The odd couple 2.0

You asked for more wine and crisp pairings, so that’s what you’re getting. Rachel Hendry tears open a few more bags, in her quest to find the ultimate marriage of grape and potato.


Roast Chicken & Cassis White 

Summer is here and all I can think about is roasting a chicken. 

There’s just something about the comfort it’s leftovers bring as I move through my day, ready for salads, for butter slathered cheese-thick on bread, for mindless snacking after a long shift at work. This epitomises long, hot, summer days to me.

When the gap between wanting roast chicken and making roast chicken is too long to bridge, as it so often is, there are always crispsfor that I am grateful.

Whilst Cassis is renowned for it’s sweet fruited liqueurs, it is also home to white wines that are delicate in their salinity, all preserved lemons and young herbs and sunrise slowly warming a beach. Mostly blends of Marsanne and Clairette, these wines make a fantastic alternative to the well known Rosés of Provence, and with only twelve winemakers to the AOC they’re worth speaking to your local wine merchant for assistance in tracking down a bottle. 

This is all to say, that this is a wine perfect for the soft, soothing sage and slowly roasted garlic that a roast chicken crisp radiates. Bonus points if consumed al fresco.    

Cheese and Onion & Gavi

I’m going to level with you here. Not only do I not like cheese and onion flavoured crisps (they taste sweaty!), one of the (many) hills I am willing to die on is that cheese and wine is not the perfect pairing some may think.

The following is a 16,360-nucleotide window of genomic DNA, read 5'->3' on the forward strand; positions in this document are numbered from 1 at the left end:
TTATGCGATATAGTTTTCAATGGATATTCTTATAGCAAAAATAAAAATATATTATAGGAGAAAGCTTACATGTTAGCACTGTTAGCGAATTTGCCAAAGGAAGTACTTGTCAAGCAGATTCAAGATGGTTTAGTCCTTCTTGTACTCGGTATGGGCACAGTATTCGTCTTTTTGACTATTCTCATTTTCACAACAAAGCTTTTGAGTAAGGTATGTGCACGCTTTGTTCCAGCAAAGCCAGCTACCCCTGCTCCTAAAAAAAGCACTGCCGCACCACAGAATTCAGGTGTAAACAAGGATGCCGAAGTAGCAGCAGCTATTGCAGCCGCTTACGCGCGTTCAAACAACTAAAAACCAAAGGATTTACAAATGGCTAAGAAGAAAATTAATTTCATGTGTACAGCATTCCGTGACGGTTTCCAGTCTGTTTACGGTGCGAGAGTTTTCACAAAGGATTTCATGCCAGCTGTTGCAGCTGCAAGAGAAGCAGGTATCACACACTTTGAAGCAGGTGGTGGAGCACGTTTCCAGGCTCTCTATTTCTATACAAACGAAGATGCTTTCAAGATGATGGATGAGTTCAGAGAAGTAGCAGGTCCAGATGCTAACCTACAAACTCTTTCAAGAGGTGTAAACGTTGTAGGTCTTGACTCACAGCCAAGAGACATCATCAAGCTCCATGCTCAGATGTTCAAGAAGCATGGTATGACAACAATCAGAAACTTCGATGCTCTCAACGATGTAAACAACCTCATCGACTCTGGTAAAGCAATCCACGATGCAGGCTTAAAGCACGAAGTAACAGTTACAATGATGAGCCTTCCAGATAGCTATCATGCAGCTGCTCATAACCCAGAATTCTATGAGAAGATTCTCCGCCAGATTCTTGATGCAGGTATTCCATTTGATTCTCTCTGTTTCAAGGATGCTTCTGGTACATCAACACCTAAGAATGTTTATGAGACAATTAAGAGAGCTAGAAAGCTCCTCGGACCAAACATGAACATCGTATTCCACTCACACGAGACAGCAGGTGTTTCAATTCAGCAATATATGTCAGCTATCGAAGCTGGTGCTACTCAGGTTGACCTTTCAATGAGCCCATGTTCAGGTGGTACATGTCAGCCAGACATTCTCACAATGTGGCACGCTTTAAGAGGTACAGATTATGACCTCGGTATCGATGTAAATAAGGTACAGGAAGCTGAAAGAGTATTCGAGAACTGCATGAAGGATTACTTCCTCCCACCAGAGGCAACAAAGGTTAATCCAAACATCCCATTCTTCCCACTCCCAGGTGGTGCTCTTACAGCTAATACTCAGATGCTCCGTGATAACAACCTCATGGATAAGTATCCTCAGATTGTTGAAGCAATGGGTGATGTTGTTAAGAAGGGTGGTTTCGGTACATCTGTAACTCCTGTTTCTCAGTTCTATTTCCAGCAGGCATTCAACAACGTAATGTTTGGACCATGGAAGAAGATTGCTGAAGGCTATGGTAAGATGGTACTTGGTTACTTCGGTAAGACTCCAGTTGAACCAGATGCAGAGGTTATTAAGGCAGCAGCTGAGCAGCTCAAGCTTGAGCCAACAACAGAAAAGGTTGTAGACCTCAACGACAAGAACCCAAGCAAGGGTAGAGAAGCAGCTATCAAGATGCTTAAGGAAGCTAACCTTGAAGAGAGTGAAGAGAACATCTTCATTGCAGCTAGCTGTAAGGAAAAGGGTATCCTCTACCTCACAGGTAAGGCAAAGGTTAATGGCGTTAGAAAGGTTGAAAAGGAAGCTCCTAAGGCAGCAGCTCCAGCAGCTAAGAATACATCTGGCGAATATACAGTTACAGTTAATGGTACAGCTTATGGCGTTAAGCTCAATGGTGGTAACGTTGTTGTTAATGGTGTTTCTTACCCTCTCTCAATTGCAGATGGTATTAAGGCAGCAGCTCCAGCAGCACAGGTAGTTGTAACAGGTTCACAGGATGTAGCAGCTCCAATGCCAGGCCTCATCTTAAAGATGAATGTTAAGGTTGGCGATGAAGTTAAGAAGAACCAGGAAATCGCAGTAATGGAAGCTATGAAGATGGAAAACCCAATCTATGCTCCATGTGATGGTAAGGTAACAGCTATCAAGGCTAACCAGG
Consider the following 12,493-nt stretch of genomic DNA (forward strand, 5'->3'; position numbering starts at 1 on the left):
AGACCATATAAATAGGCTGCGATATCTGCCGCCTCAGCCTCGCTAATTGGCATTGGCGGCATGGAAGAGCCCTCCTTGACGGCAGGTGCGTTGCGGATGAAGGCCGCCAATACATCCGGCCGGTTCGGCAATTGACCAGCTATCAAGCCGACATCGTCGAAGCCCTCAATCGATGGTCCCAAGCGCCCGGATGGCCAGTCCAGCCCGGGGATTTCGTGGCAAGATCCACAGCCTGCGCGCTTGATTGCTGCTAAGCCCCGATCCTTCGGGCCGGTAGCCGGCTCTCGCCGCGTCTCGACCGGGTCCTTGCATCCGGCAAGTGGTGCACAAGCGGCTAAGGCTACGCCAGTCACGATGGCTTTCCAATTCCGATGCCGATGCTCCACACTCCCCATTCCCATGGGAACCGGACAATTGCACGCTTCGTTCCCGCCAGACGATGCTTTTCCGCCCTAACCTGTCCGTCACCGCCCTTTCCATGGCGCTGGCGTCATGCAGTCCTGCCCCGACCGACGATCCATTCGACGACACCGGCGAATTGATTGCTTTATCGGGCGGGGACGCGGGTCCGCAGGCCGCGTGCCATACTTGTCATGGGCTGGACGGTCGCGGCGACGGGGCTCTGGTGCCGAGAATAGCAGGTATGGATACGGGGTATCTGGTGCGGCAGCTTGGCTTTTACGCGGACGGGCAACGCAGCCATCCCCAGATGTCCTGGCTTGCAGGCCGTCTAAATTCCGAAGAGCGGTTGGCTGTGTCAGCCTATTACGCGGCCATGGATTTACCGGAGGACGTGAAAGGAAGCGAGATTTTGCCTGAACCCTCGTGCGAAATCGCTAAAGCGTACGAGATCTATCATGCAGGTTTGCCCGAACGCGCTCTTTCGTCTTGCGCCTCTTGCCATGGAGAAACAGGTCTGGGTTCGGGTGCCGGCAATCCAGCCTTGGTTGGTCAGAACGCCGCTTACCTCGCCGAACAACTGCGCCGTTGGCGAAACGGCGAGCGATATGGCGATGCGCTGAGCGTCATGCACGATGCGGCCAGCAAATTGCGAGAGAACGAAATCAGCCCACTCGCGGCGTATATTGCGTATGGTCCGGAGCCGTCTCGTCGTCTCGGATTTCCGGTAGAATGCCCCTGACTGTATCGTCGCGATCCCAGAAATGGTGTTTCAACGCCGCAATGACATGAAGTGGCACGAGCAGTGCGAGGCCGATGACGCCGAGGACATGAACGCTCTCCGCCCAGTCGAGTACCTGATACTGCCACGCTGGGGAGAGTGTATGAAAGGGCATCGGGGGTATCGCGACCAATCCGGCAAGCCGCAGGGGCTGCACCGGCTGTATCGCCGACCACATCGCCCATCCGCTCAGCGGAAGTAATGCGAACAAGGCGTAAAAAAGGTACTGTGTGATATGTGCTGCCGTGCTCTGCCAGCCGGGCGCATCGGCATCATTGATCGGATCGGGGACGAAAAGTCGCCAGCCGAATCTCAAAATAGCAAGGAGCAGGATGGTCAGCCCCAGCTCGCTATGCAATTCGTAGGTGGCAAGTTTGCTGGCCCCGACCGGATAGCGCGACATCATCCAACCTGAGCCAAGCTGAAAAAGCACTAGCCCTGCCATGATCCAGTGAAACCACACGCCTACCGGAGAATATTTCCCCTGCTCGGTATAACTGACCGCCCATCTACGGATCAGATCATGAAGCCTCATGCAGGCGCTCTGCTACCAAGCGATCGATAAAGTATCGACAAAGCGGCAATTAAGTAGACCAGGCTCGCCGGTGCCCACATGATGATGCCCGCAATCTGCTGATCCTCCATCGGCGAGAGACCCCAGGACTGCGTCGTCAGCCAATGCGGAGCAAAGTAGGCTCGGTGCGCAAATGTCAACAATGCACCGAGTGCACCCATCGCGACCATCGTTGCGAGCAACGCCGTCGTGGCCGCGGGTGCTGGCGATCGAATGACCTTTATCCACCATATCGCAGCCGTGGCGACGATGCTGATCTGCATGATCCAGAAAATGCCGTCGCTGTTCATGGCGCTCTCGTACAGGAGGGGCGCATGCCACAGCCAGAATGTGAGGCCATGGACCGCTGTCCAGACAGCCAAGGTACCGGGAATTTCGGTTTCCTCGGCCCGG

Having said that, it would be amiss of me—the divine creator of this masterful crisp and wine pairing series—to exclude cheese and onion and not provide it the faultlessly compatible partner I have given all other flavours. 

Cheese-flavoured things are a very unami savoury experience—and unami can be a pretty tricky taste to balance when drink pairing. So we’re gonna need a wine as amiable as they can get here. I’m thinking Gavi.

Made with the Cortese grape in the Piedmonte region of Italy, a good Gavi sings with lemon and lime acidity, the crisp crunch of biting into a green apple or a good pear and, if you’re lucky, the whole experience ends on a pillowy almond croissant floating through the air. What’s not to love? Cheese and onion crisps certainly think it works, and who am I to say otherwise?

Black Truffle & Pomerol 

I will know I have made it in life when I have the following three items: a kitchen island, a freestanding bath, and enough disposable income that I can drop a fiver on a singular packet of crisps without inducing some form of panic attack.

Let’s pretend that I have this aforementioned triptych in my possession for a moment. 

I am perched at my kitchen island debating whether or not to have a bath this evening. I look past my fridge (which can make crushed ice on command) and my gaze settles on the fifteen storey wine rack to it’s right. I glide across the room and pull out a bottle of Pomerol, pausing briefly to grab a packet of black truffle crisps from my dedicated crisp cupboard as I make my way back to the kitchen island.

Pomerol is sourced on the right bank of the famous Bordeaux region in France, which means it’s heavier on the Merlot than it is on the Cabernet Sauvignon. A good Pomerol has the potential to taste like the smooth, taut, skin of a plum caressing your lips, the snap of dark chocolate and gives off a well spiced perfume that causes heads to turn.

Drunk alongside the salt and the earth of a black truffle crisp only works to accentuate Pomerol’s sensual nature. I take a sip and I follow it with a crunch. I have made it. I am at peace.

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